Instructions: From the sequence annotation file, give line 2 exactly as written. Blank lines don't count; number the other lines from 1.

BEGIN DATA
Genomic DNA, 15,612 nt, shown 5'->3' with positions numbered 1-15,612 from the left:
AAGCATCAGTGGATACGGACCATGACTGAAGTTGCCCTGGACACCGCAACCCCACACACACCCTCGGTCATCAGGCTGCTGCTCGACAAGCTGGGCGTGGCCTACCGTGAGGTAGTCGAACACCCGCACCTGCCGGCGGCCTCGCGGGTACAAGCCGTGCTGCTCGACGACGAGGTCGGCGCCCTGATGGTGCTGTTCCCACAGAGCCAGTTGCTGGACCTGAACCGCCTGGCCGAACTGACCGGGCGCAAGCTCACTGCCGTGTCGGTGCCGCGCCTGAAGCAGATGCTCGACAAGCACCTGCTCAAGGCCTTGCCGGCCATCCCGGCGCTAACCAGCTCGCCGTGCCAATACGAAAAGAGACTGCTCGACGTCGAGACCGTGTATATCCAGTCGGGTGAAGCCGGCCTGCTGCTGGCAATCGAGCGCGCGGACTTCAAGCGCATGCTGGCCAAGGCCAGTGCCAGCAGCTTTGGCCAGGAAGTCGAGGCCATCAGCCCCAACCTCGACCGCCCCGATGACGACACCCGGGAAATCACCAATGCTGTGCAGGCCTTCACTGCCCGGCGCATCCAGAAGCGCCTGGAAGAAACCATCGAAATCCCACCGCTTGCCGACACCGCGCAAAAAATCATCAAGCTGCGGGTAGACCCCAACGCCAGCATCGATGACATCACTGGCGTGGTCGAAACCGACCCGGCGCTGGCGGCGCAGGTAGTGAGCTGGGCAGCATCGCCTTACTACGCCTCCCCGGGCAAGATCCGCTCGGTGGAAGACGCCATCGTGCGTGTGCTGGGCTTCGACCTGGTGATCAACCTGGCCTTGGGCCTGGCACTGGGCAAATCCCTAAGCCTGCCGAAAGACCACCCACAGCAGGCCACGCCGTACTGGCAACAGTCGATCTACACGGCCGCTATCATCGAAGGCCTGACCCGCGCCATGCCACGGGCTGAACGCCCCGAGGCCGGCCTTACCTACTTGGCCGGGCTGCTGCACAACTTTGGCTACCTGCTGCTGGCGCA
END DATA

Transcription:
AAGCATCAGTGGATACGGACCATGACTGAAGTTGCCCTGGACACCGCAACCCCACACACACCCTCGGTCATCAGGCTGCTGCTCGACAAGCTGGGCGTGGCCTACCGTGAGGTAGTCGAACACCCGCACCTGCCGGCGGCCTCGCGGGTACAAGCCGTGCTGCTCGACGACGAGGTCGGCGCCCTGATGGTGCTGTTCCCACAGAGCCAGTTGCTGGACCTGAACCGCCTGGCCGAACTGACCGGGCGCAAGCTCACTGCCGTGTCGGTGCCGCGCCTGAAGCAGATGCTCGACAAGCACCTGCTCAAGGCCTTGCCGGCCATCCCGGCGCTAACCAGCTCGCCGTGCCAATACGAAAAGAGACTGCTCGACGTCGAGACCGTGTATATCCAGTCGGGTGAAGCCGGCCTGCTGCTGGCAATCGAGCGCGCGGACTTCAAGCGCATGCTGGCCAAGGCCAGTGCCAGCAGCTTTGGCCAGGAAGTCGAGGCCATCAGCCCCAACCTCGACCGCCCCGATGACGACACCCGGGAAATCACCAATGCTGTGCAGGCCTTCACTGCCCGGCGCATCCAGAAGCGCCTGGAAGAAACCATCGAAATCCCACCGCTTGCCGACACCGCGCAAAAAATCATCAAGCTGCGGGTAGACCCCAACGCCAGCATCGATGACATCACTGGCGTGGTCGAAACCGACCCGGCGCTGGCGGCGCAGGTAGTGAGCTGGGCAGCATCGCCTTACTACGCCTCCCCGGGCAAGATCCGCTCGGTGGAAGACGCCATCGTGCGTGTGCTGGGCTTCGACCTGGTGATCAACCTGGCCTTGGGCCTGGCACTGGGCAAATCCCTAAGCCTGCCGAAAGACCACCCACAGCAGGCCACGCCGTACTGGCAACAGTCGATCTACACGGCCGCTATCATCGAAGGCCTGACCCGCGCCATGCCACGGGCTGAACGCCCCGAGGCCGGCCTTACCTACTTGGCCGGGCTGCTGCACAACTTTGGCTACCTGCTGCTGGCGCA